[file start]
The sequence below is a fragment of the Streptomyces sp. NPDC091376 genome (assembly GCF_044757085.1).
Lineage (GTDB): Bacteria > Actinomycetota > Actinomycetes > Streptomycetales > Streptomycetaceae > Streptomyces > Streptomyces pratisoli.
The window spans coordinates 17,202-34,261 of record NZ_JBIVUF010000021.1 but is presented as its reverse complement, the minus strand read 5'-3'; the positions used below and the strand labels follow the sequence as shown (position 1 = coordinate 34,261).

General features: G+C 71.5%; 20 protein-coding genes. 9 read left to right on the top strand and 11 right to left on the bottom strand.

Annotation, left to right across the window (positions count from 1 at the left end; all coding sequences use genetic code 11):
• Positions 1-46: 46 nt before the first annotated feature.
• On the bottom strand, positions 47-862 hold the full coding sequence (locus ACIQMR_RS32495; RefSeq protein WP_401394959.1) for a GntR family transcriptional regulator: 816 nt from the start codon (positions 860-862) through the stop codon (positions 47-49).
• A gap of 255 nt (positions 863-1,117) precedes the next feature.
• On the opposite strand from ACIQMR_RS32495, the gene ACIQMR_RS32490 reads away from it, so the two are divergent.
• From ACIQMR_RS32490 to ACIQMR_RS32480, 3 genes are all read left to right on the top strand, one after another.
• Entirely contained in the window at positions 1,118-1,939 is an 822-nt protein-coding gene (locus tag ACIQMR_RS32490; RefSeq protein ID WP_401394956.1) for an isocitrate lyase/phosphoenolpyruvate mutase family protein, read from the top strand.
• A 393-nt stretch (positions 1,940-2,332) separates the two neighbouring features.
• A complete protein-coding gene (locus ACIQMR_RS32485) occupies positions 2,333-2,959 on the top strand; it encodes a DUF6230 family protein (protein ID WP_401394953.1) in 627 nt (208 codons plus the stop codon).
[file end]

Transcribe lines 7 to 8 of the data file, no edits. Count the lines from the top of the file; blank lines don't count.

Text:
• On the bottom strand, positions 47-862 hold the full coding sequence (locus ACIQMR_RS32495; RefSeq protein WP_401394959.1) for a GntR family transcriptional regulator: 816 nt from the start codon (positions 860-862) through the stop codon (positions 47-49).
• A gap of 255 nt (positions 863-1,117) precedes the next feature.